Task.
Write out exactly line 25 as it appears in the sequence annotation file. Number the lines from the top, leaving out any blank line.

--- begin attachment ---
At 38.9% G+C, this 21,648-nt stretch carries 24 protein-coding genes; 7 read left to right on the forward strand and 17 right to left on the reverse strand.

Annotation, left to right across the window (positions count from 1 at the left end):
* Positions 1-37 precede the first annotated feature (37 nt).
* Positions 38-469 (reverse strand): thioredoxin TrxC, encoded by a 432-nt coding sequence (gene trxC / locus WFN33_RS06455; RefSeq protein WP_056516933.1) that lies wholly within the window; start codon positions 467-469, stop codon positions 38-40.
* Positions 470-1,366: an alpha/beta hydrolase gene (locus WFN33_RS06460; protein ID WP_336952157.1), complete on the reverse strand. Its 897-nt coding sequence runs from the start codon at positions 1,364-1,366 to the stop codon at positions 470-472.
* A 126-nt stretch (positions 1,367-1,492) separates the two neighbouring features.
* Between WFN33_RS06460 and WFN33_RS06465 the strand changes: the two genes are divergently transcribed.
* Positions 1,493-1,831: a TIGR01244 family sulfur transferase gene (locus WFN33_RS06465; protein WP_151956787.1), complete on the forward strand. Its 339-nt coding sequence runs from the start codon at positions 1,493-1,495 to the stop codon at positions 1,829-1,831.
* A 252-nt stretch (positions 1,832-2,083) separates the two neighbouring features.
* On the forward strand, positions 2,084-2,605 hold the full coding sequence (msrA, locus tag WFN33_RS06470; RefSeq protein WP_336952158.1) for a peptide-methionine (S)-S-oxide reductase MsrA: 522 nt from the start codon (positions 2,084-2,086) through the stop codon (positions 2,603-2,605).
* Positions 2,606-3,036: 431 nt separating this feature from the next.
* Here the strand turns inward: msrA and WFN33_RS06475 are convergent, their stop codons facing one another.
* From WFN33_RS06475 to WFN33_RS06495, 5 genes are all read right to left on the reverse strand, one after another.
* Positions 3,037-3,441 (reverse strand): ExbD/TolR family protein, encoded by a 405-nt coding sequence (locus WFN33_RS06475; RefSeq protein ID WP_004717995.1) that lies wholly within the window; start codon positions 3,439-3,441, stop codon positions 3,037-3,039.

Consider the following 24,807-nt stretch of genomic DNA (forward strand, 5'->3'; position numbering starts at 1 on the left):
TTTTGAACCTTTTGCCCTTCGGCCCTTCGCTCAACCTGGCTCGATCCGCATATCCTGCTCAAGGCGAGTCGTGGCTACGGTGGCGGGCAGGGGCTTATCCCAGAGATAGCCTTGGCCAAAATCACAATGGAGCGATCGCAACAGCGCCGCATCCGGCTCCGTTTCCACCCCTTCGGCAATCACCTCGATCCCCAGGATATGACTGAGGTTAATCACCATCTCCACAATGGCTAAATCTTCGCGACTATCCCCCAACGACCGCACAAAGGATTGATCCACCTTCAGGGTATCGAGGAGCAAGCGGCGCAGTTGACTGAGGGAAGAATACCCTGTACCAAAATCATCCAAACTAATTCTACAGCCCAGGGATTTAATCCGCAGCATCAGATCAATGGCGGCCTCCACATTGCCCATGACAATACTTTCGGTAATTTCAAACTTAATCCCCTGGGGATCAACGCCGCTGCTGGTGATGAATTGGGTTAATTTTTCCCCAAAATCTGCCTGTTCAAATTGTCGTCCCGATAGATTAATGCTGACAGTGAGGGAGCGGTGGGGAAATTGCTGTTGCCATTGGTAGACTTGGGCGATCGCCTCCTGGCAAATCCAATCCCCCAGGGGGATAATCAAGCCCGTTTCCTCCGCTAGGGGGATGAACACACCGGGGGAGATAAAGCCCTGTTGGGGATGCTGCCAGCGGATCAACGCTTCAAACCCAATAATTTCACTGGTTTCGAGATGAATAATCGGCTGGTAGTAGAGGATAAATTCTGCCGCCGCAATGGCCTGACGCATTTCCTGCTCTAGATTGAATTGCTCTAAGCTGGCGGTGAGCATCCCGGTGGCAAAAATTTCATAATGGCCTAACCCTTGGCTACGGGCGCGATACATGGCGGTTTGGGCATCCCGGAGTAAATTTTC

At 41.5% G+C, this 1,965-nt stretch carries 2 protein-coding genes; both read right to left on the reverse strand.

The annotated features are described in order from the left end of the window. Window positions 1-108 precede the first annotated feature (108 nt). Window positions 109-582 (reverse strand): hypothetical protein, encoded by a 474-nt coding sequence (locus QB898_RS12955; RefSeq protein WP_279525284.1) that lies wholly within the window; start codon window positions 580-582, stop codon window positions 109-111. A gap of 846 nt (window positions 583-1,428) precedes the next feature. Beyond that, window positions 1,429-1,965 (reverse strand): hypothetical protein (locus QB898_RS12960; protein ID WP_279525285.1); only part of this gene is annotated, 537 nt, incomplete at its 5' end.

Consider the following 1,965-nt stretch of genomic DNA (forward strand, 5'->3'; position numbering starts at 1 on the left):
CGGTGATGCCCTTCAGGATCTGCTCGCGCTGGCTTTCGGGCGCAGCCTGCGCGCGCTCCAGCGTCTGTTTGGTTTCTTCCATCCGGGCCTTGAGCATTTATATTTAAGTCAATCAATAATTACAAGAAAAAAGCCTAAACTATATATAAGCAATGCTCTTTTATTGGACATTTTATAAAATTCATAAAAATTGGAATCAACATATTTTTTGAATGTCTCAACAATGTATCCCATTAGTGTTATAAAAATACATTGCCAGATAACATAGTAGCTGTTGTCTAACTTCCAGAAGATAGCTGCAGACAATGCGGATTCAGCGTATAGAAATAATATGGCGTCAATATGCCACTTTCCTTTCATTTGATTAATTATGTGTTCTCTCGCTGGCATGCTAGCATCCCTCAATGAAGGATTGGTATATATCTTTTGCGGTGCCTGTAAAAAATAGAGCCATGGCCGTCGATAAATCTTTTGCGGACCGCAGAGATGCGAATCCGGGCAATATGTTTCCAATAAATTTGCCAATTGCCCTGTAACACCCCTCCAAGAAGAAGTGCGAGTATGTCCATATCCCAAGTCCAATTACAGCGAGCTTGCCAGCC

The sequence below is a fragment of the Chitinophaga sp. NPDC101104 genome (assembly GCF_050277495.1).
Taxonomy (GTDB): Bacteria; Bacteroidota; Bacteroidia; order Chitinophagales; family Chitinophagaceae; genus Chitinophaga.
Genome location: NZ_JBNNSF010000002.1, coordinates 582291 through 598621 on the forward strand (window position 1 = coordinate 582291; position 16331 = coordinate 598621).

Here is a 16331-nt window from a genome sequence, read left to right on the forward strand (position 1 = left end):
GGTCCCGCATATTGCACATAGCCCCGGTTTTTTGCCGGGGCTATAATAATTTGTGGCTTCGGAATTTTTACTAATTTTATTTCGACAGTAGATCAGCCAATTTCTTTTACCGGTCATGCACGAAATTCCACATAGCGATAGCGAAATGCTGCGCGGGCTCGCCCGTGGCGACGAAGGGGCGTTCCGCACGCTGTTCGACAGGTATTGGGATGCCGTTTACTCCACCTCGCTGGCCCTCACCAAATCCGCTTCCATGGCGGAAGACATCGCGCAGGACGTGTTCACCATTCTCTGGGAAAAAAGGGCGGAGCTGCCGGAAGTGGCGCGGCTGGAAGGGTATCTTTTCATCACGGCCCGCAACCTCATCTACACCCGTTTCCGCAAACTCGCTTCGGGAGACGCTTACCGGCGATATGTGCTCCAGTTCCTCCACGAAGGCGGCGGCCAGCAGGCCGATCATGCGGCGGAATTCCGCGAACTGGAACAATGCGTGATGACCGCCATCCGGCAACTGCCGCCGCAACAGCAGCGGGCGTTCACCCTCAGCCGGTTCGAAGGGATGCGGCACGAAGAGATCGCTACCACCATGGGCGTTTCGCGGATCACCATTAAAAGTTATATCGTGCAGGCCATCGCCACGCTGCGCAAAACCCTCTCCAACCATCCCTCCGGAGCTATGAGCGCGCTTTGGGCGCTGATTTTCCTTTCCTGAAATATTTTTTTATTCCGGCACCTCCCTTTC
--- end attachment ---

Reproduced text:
GGTCCCGCATATTGCACATAGCCCCGGTTTTTTGCCGGGGCTATAATAATTTGTGGCTTCGGAATTTTTACTAATTTTATTTCGACAGTAGATCAGCCAATTTCTTTTACCGGTCATGCACGAAATTCCACATAGCGATAGCGAAATGCTGCGCGGGCTCGCCCGTGGCGACGAAGGGGCGTTCCGCACGCTGTTCGACAGGTATTGGGATGCCGTTTACTCCACCTCGCTGGCCCTCACCAAATCCGCTTCCATGGCGGAAGACATCGCGCAGGACGTGTTCACCATTCTCTGGGAAAAAAGGGCGGAGCTGCCGGAAGTGGCGCGGCTGGAAGGGTATCTTTTCATCACGGCCCGCAACCTCATCTACACCCGTTTCCGCAAACTCGCTTCGGGAGACGCTTACCGGCGATATGTGCTCCAGTTCCTCCACGAAGGCGGCGGCCAGCAGGCCGATCATGCGGCGGAATTCCGCGAACTGGAACAATGCGTGATGACCGCCATCCGGCAACTGCCGCCGCAACAGCAGCGGGCGTTCACCCTCAGCCGGTTCGAAGGGATGCGGCACGAAGAGATCGCTACCACCATGGGCGTTTCGCGGATCACCATTAAAAGTTATATCGTGCAGGCCATCGCCACGCTGCGCAAAACCCTCTCCAACCATCCCTCCGGAGCTATGAGCGCGCTTTGGGCGCTGATTTTCCTTTCCTGAAATATTTTTTTATTCCGGCACCTCCCTTTC